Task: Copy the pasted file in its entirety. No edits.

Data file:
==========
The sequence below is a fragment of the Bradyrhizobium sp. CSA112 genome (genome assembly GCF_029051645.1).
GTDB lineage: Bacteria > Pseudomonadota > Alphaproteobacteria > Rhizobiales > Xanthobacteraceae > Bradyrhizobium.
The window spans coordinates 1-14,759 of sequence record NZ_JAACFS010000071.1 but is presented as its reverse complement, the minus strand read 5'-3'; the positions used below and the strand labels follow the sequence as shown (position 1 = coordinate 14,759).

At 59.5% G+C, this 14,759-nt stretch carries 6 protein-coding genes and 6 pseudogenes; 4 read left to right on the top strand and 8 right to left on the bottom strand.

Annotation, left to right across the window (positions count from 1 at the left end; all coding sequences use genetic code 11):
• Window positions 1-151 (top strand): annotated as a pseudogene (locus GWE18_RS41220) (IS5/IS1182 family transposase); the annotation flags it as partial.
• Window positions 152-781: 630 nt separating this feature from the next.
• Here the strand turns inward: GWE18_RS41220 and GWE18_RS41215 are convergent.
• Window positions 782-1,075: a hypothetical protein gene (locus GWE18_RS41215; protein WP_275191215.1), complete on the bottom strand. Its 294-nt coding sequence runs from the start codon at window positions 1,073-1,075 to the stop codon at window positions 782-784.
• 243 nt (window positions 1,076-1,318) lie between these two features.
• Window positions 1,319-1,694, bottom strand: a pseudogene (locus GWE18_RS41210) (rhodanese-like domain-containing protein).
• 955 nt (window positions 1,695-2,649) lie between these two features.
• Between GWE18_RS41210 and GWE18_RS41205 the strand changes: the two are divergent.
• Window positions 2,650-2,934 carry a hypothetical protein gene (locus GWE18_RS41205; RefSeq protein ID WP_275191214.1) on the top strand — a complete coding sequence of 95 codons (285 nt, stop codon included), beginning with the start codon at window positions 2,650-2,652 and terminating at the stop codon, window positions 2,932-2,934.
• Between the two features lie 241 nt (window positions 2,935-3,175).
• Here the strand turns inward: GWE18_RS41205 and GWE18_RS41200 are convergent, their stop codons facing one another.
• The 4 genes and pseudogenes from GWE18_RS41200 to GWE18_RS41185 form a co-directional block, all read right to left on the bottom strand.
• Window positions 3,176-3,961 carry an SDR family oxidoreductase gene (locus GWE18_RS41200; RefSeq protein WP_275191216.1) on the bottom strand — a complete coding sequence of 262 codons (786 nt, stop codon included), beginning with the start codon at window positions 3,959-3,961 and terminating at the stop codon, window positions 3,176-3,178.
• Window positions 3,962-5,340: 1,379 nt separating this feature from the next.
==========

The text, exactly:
The sequence below is a fragment of the Bradyrhizobium sp. CSA112 genome (genome assembly GCF_029051645.1).
GTDB lineage: Bacteria > Pseudomonadota > Alphaproteobacteria > Rhizobiales > Xanthobacteraceae > Bradyrhizobium.
The window spans coordinates 1-14,759 of sequence record NZ_JAACFS010000071.1 but is presented as its reverse complement, the minus strand read 5'-3'; the positions used below and the strand labels follow the sequence as shown (position 1 = coordinate 14,759).

At 59.5% G+C, this 14,759-nt stretch carries 6 protein-coding genes and 6 pseudogenes; 4 read left to right on the top strand and 8 right to left on the bottom strand.

Annotation, left to right across the window (positions count from 1 at the left end; all coding sequences use genetic code 11):
• Window positions 1-151 (top strand): annotated as a pseudogene (locus GWE18_RS41220) (IS5/IS1182 family transposase); the annotation flags it as partial.
• Window positions 152-781: 630 nt separating this feature from the next.
• Here the strand turns inward: GWE18_RS41220 and GWE18_RS41215 are convergent.
• Window positions 782-1,075: a hypothetical protein gene (locus GWE18_RS41215; protein WP_275191215.1), complete on the bottom strand. Its 294-nt coding sequence runs from the start codon at window positions 1,073-1,075 to the stop codon at window positions 782-784.
• 243 nt (window positions 1,076-1,318) lie between these two features.
• Window positions 1,319-1,694, bottom strand: a pseudogene (locus GWE18_RS41210) (rhodanese-like domain-containing protein).
• 955 nt (window positions 1,695-2,649) lie between these two features.
• Between GWE18_RS41210 and GWE18_RS41205 the strand changes: the two are divergent.
• Window positions 2,650-2,934 carry a hypothetical protein gene (locus GWE18_RS41205; RefSeq protein ID WP_275191214.1) on the top strand — a complete coding sequence of 95 codons (285 nt, stop codon included), beginning with the start codon at window positions 2,650-2,652 and terminating at the stop codon, window positions 2,932-2,934.
• Between the two features lie 241 nt (window positions 2,935-3,175).
• Here the strand turns inward: GWE18_RS41205 and GWE18_RS41200 are convergent, their stop codons facing one another.
• The 4 genes and pseudogenes from GWE18_RS41200 to GWE18_RS41185 form a co-directional block, all read right to left on the bottom strand.
• Window positions 3,176-3,961 carry an SDR family oxidoreductase gene (locus GWE18_RS41200; RefSeq protein WP_275191216.1) on the bottom strand — a complete coding sequence of 262 codons (786 nt, stop codon included), beginning with the start codon at window positions 3,959-3,961 and terminating at the stop codon, window positions 3,176-3,178.
• Window positions 3,962-5,340: 1,379 nt separating this feature from the next.